Shuttle Discovery flight hits halfway mark - East Valley Tribune: Nation / World

Shuttle Discovery flight hits halfway mark

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Posted: Saturday, June 7, 2008 8:01 am | Updated: 9:47 pm, Fri Oct 7, 2011.

CAPE CANAVERAL, Fla. - As their flight hit the halfway mark, shuttle Discovery's astronauts faced more work with the space station's new science lab on Saturday.

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CAPE CANAVERAL, Fla. - As their flight hit the halfway mark, shuttle Discovery's astronauts faced more work with the space station's new science lab on Saturday.

Watch related video

All 10 occupants of the linked shuttle and station chipped in Friday to get Japan's billion-dollar Kibo lab up and running, and to expand its size by attaching an attic to it.

On Saturday - one week into their mission - the astronauts planned to test drive the lab's 33-foot robot arm.

Kibo's attic - essentially a 14-foot shed, or closet, for spare tools and equipment - was popped atop the 37-foot lab by astronauts operating the international space station's robot arm. Even before Friday's addition, the billion-dollar, bus-size Kibo was the biggest room at the space station.

The attic had been in a temporary location at the space station since March. There wasn't enough room on a space shuttle to fit both the attic and lab, so NASA split them into two flights. The third and final Japanese section, a porch for outdoor experiments, will be launched next spring.

In an interview with The Associated Press on Friday, shuttle Discovery's commander, Mark Kelly, said Kibo was so "incredibly big" that the astronauts had to take extra care inside of it.

"You can get out in the middle of it and you can't reach a handrail and you could possibly get stuck there for a little while," Kelly said.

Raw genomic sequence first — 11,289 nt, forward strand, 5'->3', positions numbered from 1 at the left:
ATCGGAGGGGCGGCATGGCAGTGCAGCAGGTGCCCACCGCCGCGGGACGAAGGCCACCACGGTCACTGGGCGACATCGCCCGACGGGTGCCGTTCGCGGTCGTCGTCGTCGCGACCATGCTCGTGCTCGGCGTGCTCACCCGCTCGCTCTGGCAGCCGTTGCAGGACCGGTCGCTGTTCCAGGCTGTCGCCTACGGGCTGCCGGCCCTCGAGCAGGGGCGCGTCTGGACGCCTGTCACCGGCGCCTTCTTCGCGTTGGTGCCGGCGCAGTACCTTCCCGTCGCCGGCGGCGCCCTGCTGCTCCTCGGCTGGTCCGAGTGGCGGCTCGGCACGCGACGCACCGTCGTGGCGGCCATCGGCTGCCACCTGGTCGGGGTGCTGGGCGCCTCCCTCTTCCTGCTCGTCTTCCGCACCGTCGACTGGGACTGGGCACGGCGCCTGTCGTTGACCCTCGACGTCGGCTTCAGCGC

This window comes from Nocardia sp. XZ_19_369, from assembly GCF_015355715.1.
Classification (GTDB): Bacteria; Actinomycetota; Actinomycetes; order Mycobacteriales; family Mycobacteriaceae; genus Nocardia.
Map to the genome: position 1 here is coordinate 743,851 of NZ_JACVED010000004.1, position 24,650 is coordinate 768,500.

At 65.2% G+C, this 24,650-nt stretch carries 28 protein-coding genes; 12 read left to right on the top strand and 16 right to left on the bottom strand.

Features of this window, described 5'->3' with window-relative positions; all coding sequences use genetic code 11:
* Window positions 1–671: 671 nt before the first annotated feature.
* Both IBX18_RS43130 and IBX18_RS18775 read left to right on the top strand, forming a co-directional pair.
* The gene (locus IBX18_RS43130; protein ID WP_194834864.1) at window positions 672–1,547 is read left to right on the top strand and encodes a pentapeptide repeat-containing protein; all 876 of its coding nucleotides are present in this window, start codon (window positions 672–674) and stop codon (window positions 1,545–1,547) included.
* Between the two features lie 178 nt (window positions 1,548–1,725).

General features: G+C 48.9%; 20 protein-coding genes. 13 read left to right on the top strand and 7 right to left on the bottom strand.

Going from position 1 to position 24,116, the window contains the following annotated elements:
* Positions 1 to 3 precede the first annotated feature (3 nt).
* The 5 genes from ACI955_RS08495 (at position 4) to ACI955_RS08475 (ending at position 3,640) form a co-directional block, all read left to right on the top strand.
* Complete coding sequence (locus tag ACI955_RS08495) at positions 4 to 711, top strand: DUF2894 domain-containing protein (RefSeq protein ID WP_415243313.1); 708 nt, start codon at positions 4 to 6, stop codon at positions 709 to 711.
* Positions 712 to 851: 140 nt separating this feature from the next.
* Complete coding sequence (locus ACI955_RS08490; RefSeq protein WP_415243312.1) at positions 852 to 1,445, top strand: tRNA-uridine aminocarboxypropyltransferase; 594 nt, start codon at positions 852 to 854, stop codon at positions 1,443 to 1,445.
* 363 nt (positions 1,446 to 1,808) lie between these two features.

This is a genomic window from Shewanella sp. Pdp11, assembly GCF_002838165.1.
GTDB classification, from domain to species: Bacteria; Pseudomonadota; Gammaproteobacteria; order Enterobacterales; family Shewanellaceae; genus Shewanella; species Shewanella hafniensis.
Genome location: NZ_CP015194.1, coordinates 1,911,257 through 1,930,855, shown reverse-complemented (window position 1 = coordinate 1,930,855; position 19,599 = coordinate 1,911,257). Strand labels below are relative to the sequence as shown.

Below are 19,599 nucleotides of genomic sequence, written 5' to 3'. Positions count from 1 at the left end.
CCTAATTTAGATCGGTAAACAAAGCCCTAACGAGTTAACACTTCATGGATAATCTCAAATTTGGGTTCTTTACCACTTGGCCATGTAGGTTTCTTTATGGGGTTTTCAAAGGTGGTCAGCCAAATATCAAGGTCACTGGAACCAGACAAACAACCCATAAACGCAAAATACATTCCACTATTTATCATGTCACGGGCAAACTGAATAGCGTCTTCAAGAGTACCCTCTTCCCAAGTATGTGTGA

Later in the day, Mission Control informed Kelly that Kibo was looking more like a lab. When the astronauts opened up Kibo on Wednesday, a day after installing it, the lab was empty and provided lots of room for weightless acrobatics. Racks for experiments quickly consumed some of the space.

"I guess there are no more dance parties," Mission Control joked.

Late Friday, Mission Control asked the astronauts to take some zoom-in digital photos of two thermal protective panels on Discovery's right wing. Mission Control said embedded sensors had picked up some slight pulses a few days earlier, indicating possible micrometeorite impacts, and while engineers did not think anything was amiss they wanted to make certain.

The astronauts beamed down more than 50 photos of the two wing panels.

The wing sensors are one of NASA's many safety measures put in place after Columbia was destroyed during re-entry in 2003 because of a gashed wing.

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On the Net:

NASA: http://spaceflight.nasa.gov

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